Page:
This spin is finished! This year, I've set myself a goal of spinning about four ounces of fiber every week. In part, I want to get a better understanding of how much I really spin, because it's not something I've really tracked before. Plus, I have an underlying goal of spinning about 12 pounds of fiber this year, and 4 ounces a week will get me there (plus give me a little bit of grace in those weeks I don't quite measure up).
In January, I blew that goal out of the water! Instead of spinning 20 ounces, I spun about 35 ounces . This project accounts for 30 of those ounces. And in addition to the actual spinning, there's the plying, which I somehow didn't think of when I was setting my goal!
The impetus for this project was two braids of Malabrigo Nube. Both were mostly purple, but one was more blue, and the other was more purple. And while I love Malabrigo, their spinning fiber is often felted, and this was no exception. I figured I would put it through the drum carder anyways, and decided to blend the braids with some other colors of merino I had on hand, plus a little bit of silk that was part of another braid.
My original vision for this spin was a more saturated blend of purples and oranges, but in order to stretch out the colors to have enough for a big project (most likely a sweater), I added a substantial amount of undyed fiber, which ultimately toned the yarn down to a lavender color.
As I was spinning, I figured I would jut overdye to get the yarn to the color I wanted, knowing that would also even out the color of the yarn. But then I saw the yarn next to this bag:
I wove the upper for this bag out of some sock yarn that I failed to blog or Instagram about, so I'm not really sure who dyed it (not me!). The base of the bag is an upcycled cashmere sweater. The colors harmonize so well with the yarn I just spun, I sort of took it as a sign that I shouldn't overdye it. Plus, I did try overdyeing with the singles that were leftover from plying, and wasn't super thrilled with the results. So, for now, this is the yarn I've got, and it's time to get cracking on the next batch of fiber!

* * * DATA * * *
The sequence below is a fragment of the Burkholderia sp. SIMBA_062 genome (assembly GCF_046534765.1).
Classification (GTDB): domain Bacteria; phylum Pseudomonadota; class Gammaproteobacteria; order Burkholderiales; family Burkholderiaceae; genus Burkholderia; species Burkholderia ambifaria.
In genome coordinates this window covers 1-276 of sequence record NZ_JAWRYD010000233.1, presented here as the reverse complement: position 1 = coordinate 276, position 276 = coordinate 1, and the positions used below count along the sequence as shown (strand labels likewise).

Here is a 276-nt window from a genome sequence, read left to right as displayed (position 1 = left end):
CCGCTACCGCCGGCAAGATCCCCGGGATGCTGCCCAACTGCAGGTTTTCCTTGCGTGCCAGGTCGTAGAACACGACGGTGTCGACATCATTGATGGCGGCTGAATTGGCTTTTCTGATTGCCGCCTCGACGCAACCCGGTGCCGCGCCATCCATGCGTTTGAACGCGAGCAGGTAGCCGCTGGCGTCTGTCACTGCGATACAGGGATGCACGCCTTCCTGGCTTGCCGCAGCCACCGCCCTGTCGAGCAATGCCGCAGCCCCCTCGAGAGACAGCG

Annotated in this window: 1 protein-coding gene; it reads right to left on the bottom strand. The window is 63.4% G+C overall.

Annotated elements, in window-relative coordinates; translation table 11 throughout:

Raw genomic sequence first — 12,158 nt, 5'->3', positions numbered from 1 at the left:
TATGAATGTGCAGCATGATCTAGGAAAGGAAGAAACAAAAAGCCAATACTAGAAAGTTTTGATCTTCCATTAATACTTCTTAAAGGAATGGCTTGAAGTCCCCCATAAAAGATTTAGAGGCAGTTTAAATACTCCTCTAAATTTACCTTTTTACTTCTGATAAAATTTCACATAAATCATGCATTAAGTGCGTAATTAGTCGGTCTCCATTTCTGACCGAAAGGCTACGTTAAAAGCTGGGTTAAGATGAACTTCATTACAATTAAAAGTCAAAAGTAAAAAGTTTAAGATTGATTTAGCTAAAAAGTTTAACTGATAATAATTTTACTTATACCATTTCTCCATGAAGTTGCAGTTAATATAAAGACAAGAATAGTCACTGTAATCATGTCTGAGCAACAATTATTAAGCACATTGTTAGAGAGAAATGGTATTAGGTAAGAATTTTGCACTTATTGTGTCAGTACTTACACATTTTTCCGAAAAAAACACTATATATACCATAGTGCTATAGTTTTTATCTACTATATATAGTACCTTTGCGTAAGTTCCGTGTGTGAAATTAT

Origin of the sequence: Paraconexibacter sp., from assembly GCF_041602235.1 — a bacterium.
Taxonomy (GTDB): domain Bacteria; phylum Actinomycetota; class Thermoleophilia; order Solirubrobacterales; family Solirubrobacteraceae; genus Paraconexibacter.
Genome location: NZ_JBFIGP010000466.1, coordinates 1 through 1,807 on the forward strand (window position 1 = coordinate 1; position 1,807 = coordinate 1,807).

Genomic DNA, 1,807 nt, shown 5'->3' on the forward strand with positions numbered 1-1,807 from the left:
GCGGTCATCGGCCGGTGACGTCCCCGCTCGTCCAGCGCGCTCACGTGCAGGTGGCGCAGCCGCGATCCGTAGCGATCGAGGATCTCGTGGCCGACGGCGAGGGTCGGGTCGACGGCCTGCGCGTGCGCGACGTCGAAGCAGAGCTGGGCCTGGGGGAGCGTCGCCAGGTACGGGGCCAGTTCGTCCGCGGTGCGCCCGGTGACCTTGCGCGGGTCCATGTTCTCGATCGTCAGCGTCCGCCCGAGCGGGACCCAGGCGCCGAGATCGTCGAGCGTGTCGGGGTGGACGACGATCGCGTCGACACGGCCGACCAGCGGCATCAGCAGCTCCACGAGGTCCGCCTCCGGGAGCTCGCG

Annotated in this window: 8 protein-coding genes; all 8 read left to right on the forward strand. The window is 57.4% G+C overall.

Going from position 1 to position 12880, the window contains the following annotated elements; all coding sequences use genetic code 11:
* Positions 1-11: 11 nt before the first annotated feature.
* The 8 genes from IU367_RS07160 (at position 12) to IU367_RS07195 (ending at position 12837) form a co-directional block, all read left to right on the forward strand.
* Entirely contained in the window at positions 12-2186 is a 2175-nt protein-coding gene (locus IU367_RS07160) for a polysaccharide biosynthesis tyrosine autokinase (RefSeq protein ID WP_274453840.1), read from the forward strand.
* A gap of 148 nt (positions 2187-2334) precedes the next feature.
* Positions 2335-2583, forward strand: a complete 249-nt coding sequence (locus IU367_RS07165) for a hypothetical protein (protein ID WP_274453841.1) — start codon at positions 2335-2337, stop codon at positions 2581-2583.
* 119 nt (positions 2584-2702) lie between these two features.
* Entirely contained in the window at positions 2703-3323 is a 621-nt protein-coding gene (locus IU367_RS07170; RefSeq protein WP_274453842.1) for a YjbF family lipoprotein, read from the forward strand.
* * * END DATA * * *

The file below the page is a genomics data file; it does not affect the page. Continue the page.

Ravelry project page here.
When Kate Davies first published the Miss Rachel's Yoke a couple of years ago, I knew I had to make it. I quickly bought the kit, intending to cast on right away.
Of course, life intervened, as it does, and by the time I was ready to knit there were a few roadblocks in my way:
But mostly, I was convinced I didn't have enough yarn. (Side note - I've decided always buy/spin more yarn/fiber than I think I need from here on out. I always end up picking the projects that require tons of yardage...)
Earlier this month, we had a snowy day that had followed a very gray week. It was one of those weekends where I can't think of a reason to leave the house, and I was downright grumpy. My husband, in an attempt to cheer me up, suggested a trip to the movie theater. The only problem was, I didn't have anything to knit - at least, nothing I could knit in the dark.
When I first learned to knit, I taught myself to knit without looking so that I could knit on the dark schoolbus, in dark cars riding home from dance lessons, and in the movie theater. Now, my "movie theater knitting" is always very basic. I can knit and purl in the same row if it's not a fancy pattern, but anything that might require a chart is out of the question. Usually I keep a sock on the needles for just such an occasion, but the socks I had going were too close to being done to entertain me for a whole two hours.
I dove into the stash to see what my options were, and the Miss Rachel kit jumped out at me. I figured that even if I didn't have enough yarn, at least I'd have something to knit in the movie theater. And though I'd originally meant to make it a cardigan, I've realized that I wear pullovers a bit more often than I did when I first bought the kit, so a pullover it was.
One benefit of waiting so long to cast on is that plenty of other Ravelers have had the chance to knit and write about this pattern, so I could let go of some of my anxiety about how it would turn out. Some standouts are:
Uncrossed has incorporated a great short-row detail into the yoke.
Ltnknitter, Agameda, and Lizoid have an interesting trick for hiding the jog.
Crochet-Julie made the darker version, and managed to do her modeled shots in front of a photograph of the shawl that inspired the design.
My project page is still in progress, but you can find it here.
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